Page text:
3. They never said “no.”
Reread Kitase’s statement in the introduction above. Did you notice how he never actually said the word “no” anywhere?. In other words, he never once states “there are no plans to do a Final Fantasy VII remake.”
In fact, the only thing he does say on the subject is that the project of turning one of the older era Final Fantasy’s into a current gen game would be “challenging” and take much longer to make. This shouldn’t be taken as a no, but more of a roundabout way of saying it’s going to be awhile.
Another interesting note is the part where he says they’d have issues about whether or not to change things about the mechanics due to fan’s reactions. At the same time, he brings up a good point by asking what the point of a remake is if it’s just the same exact game…aside from the millions of dollars they’d make, of course. From this, you can conclude he has been thinking about it a lot. So much so that development is probably in progress as we speak.
2. Square Enix needs a hit
It’s been a long time before we had an epic Final Fantasy. IV, VI, VII, VIII, IX, and X all fit that bill for me and provided some really memorable and emotional stories. When I was a kid, time stopped when news was released that the next Final Fantasy was coming. From VII to X we had hit after hit until it just…stopped. Final Fantasy XI came out, which c’mon. Final Fantasy XII was okay, but it never felt like any of the hits from the past. Then came Final Fantasy XIII and my childhood promptly died.
I’m not alone in this feeling. The American audience’s love of the series has been declining for some time. Some of it is thanks to the decline in quality of the series, but most of it is due to the changing times. I’m not saying a series like FF can’t be great today, but players like having the choice that games like Mass Effect and Dragon Age offer them, and the fact that it’s a JRPG does hurt it. As much as I get into it with Joe on the PS Uni podcast, he’s not in the minority. People see the funny clothes, the teen drama, and the utter Japanese-ness of the series and get spooked. Which is why if you have anything less that an epic game, they’re in trouble.
A remake or sequel to Final Fantasy VII would be a very easy out for Square Enix. Most would buy it simply because of their attachment to FFVII, but if it’s even half of the game FFVII was then Square is set. It’s been too long since Square has had a Final Fantasy that really stuck with us. FFVII would be an easy solution.
1. They’ve hinted at something twice
This is the big reason that I believe we’re going to get something FFVII-related, and I’m shocked that no one has ever brought this up to Square Enix in any interviews. In at least two instances, there have been teasers for Final Fantasy VII-2. So while a remake maybe out, we should still be getting a sequel.
Don’t understand what I’m talking about? I’ll get right into it. Spoilers ahead, so watch out!
A) Dirge of Cerberus
Dirge of Cerberus was an RPG/Shooter starring FFVII cast member Vincent Valentine, and it saw him taking on a terrorist group known as Deepground, a forgotten military unit of Shinra. There is a secret ending that comes after the ending credits. A warrior, at the time known simply as G, is revived and picks up the body of the Weiss, the final boss. G tells Weiss there is no time for slumber and that there is much work for them to do. He then sprouts one wing (just like a certain other “One-Winged Angel”) and flies off.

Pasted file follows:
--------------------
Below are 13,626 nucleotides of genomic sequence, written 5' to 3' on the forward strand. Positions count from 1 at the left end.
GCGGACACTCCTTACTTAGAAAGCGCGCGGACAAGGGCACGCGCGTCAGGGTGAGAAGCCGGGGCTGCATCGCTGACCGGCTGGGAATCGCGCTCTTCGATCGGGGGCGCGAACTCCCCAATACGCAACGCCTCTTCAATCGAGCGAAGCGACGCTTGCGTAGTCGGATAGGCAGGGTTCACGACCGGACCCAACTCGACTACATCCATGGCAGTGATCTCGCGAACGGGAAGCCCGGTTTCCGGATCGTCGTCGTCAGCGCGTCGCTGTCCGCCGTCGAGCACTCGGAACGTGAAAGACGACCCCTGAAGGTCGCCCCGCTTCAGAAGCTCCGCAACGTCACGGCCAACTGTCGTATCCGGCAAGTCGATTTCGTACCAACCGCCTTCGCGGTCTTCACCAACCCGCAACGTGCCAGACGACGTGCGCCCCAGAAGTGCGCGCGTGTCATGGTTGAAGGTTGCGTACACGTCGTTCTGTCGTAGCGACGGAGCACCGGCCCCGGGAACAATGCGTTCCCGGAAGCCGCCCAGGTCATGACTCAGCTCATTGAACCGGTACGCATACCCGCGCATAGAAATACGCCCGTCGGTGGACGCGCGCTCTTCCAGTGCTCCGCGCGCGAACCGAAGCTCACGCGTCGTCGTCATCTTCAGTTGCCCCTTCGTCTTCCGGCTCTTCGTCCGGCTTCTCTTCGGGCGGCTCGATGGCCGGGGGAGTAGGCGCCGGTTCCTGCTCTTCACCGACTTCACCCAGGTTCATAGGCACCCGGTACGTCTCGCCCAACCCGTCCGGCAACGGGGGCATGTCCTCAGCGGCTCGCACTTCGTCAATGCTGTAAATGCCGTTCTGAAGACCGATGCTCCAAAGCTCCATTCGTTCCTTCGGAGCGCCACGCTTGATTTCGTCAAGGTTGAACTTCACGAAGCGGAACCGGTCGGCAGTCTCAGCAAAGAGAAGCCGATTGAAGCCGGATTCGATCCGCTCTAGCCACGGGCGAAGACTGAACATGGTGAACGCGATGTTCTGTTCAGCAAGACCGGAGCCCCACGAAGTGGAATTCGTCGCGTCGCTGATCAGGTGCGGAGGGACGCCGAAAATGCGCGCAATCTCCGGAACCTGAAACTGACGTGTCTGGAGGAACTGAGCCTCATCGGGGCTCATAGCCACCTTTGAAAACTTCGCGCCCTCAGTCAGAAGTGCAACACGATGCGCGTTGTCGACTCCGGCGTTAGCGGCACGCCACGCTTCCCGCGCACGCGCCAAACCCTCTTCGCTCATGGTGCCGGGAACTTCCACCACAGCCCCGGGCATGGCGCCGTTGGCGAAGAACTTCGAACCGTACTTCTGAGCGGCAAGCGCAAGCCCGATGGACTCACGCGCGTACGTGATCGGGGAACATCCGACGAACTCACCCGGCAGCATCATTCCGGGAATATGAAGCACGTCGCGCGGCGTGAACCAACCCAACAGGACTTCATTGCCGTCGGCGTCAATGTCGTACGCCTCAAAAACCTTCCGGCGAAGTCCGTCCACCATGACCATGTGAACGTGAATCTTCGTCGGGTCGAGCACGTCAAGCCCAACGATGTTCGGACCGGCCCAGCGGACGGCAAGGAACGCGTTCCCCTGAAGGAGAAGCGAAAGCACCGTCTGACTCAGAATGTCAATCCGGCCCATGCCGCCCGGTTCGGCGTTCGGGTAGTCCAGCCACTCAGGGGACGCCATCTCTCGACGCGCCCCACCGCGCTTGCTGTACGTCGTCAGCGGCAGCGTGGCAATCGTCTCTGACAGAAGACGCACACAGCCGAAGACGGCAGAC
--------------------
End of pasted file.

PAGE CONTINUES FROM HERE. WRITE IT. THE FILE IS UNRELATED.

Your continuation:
And that’s it. There is no secret boss fight or anything like that. G is out there, and plotting something. As for what, we have yet to find out. Seems like a pretty giant loose end, no?
B) Crisis Core
We don’t hear much more from G till Crisis Core, the prequel that finally explains why many of the events of FFVII occur. It’s hands down one of my favorite PSP games, and tells the incredible rise and fall story of Zack Fair, and does a fantastic job of making you really care for him. The ending is one of the few times I’ve cried during a game; it’s heart-breaking stuff.
Back on topic, Crisis Core fully introduces G as a man named Genesis, one of three soldiers with skills on par with Sephiroth. He also ends up being the final boss, which Zack takes out in a pretty awe-inspiring final fight. During the ending scene, Genesis’s body is picked up by Weiss and Nero from Dirge of Cerberus. They comment that they’ve finally found a brother, and walk off with him.
This completely sets up Genesis to be the antagonist in Final Fantasy VII-2. Crisis Core completely introduces us to the man, while Dirge of Cerberus introduces Deepground. Dirge also revives Genesis from the dead, a problem that has yet to be brought up since. I really doubt Square did all this for shits and giggles.
Finally, I’ll end with a quote from Sephiroth from Advent Children. As Sephiroth is in the air dying after an incredible fight against Cloud, Cloud begs him to stay in his memories forever. Sephiroth responds by saying: “I…will never remain a memory.” Could the same be true for Cloud and Final Fantasy VII? Only time will tell.